## 21.3. Tessellator Spacing

Each of the tessellation levels is used to determine the number and
spacing of segments used to subdivide a corresponding edge. The method
used to derive the number and spacing of segments is specified by an
`OpExecutionMode`

in the tessellation control or tessellation evaluation
shader using one of the identifiers `SpacingEqual`

,
`SpacingFractionalEven`

, or `SpacingFractionalOdd`

.

If `SpacingEqual`

is used, the floating-point tessellation level is first
clamped to
$[1,\mathit{maxLevel}]$
, where
$\mathit{maxLevel}$
is the implementation-dependent maximum
tessellation level
(`VkPhysicalDeviceLimits`

::`maxTessellationGenerationLevel`

). The
result is rounded up to the nearest integer
$n$
, and the
corresponding edge is divided into
$n$
segments of equal length
in (u,v) space.

If `SpacingFractionalEven`

is used, the tessellation level is first
clamped to
$[2,\mathit{maxLevel}]$
and then rounded up to the
nearest even integer
$n$
. If `SpacingFractionalOdd`

is used,
the tessellation level is clamped to
$[1,\mathit{maxLevel}-1]$
and then rounded up to the nearest odd integer
$n$
. If
$n$
is one, the edge will not be subdivided. Otherwise, the
corresponding edge will be divided into
$n-2$
segments of equal
length, and two additional segments of equal length that are typically
shorter than the other segments. The length of the two additional segments
relative to the others will decrease monotonically with
$n-f$
, where
$f$
is the clamped floating-point
tessellation level. When
$n-f$
is zero, the additional segments
will have equal length to the other segments. As
$n-f$
approaches 2.0, the relative length of the additional segments approaches
zero. The two additional segments must be placed symmetrically on
opposite sides of the subdivided edge. The relative location of these two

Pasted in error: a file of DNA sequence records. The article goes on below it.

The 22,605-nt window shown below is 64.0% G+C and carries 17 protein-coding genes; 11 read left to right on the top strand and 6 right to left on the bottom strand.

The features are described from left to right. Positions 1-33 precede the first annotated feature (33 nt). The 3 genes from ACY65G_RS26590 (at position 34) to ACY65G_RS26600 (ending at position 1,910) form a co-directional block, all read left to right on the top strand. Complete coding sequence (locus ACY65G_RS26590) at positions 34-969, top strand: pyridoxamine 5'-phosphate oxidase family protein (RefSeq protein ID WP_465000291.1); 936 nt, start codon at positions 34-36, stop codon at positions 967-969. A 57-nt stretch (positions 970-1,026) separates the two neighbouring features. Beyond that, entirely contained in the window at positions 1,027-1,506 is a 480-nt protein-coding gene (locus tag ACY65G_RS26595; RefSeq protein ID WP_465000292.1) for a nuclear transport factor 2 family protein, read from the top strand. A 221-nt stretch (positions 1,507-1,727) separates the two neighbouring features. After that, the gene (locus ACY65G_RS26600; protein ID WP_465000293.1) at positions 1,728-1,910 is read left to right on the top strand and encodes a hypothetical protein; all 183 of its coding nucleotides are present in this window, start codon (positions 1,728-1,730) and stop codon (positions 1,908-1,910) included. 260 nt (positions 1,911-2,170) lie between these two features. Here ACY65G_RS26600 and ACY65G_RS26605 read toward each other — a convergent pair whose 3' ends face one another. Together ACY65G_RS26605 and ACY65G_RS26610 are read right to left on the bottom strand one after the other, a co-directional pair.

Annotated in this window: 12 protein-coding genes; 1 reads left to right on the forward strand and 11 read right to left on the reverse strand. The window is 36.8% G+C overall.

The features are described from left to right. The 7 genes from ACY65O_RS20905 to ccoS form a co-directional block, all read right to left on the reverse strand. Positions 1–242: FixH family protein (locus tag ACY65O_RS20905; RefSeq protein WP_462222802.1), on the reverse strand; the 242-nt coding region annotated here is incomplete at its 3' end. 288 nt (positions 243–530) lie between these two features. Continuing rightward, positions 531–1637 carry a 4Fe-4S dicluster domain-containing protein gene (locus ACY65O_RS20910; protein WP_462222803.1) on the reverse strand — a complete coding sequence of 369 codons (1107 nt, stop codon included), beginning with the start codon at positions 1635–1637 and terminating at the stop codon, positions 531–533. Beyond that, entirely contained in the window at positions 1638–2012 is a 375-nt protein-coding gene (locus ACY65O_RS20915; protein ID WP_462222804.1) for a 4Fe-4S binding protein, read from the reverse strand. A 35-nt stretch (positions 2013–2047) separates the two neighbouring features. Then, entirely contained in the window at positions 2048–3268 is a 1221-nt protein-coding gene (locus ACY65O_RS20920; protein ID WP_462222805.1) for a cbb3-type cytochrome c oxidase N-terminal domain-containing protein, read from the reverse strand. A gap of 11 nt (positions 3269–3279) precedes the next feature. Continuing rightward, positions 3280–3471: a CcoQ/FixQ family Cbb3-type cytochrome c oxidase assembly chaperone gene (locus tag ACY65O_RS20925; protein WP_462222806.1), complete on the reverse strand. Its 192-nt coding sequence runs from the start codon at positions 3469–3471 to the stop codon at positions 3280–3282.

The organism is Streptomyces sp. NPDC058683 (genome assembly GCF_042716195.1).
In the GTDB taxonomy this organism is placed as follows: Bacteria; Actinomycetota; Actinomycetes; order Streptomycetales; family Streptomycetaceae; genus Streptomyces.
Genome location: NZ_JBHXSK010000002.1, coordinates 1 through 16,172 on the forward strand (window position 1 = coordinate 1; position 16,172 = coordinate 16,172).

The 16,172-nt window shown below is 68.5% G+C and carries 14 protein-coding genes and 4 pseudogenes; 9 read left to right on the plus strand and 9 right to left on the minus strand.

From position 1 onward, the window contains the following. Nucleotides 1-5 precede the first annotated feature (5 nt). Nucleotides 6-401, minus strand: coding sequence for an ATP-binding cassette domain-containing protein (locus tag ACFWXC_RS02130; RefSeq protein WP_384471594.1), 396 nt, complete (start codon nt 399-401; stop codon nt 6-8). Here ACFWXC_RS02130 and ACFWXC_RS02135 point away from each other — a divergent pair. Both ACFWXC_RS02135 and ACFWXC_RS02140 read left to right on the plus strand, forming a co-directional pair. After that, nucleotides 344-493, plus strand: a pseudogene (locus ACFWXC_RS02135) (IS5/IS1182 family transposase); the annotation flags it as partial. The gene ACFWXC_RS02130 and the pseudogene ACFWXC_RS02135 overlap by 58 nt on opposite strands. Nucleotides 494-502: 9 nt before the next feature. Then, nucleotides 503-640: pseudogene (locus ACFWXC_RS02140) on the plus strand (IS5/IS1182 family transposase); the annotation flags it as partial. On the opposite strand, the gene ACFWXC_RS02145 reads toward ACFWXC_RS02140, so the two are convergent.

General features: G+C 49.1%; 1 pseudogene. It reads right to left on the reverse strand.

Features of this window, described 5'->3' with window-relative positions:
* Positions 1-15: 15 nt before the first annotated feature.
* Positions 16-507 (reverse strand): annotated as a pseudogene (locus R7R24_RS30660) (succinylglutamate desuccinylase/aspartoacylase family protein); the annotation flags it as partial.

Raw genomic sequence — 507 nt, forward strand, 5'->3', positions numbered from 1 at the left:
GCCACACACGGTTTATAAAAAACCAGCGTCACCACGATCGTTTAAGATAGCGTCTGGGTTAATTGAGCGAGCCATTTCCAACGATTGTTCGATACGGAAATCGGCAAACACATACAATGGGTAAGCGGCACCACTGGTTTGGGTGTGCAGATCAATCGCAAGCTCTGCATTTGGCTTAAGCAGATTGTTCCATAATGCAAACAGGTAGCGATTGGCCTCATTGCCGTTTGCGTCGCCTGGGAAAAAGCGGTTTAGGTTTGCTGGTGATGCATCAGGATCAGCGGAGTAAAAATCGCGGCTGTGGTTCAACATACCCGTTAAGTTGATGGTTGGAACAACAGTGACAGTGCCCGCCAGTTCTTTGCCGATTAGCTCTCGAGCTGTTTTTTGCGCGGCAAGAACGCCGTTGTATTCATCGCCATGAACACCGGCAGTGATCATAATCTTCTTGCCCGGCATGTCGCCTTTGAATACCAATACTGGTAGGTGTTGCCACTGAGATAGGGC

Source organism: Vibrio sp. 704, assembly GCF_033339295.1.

segments is implementation-dependent, but must be identical for any pair of
subdivided edges with identical values of
$f$
.

When the tessellator produces triangles (in the `Triangles`

or
`Quads`

modes), the orientation of all triangles is specified with
an `OpExecutionMode`

of `VertexOrderCw`

or `VertexOrderCcw`

in the
tessellation control or tessellation evaluation shaders. If the order is
`VertexOrderCw`

, the vertices of all generated triangles will have
clockwise ordering in (u,v) or (u,v,w) space. If the order is
`VertexOrderCcw`

, the vertices will have counter-clockwise ordering.

The vertices of a triangle have counter-clockwise ordering if

is positive, and clockwise ordering if
$a$
is negative.
$u_i$
and
$v_i$
are the
$u$
and
$v$
coordinates in normalized parameter space of the
$i$
th vertex of the triangle.

| Note |
---|

The value
$a$
is proportional (with a positive factor) to the
signed area of the triangle. In `Triangles` mode, even though the vertex coordinates have a
$w$
value, it does not participate directly in the computation
of
$a$
, being an affine combination of
$u$
and
$v$
. |

For all primitive modes, the tessellator is capable of generating points
instead of lines or triangles. If the tessellation control or tessellation
evaluation shader specifies the `OpExecutionMode`

`PointMode`

, the
primitive generator will generate one point for each distinct vertex
produced by tessellation. Otherwise, the tessellator will produce a
collection of line segments or triangles according to the primitive mode.
When tessellating triangles or quads in point mode with fractional odd
spacing, the tessellator may produce *interior vertices* that are
positioned on the edge of the patch if an inner tessellation level is less
than or equal to one. Such vertices are considered distinct from vertices
produced by subdividing the outer edge of the patch, even if there are pairs
of vertices with identical coordinates.

The points, lines, or triangles produced by the tessellator
are passed to subsequent pipeline stages in an
implementation-dependent order.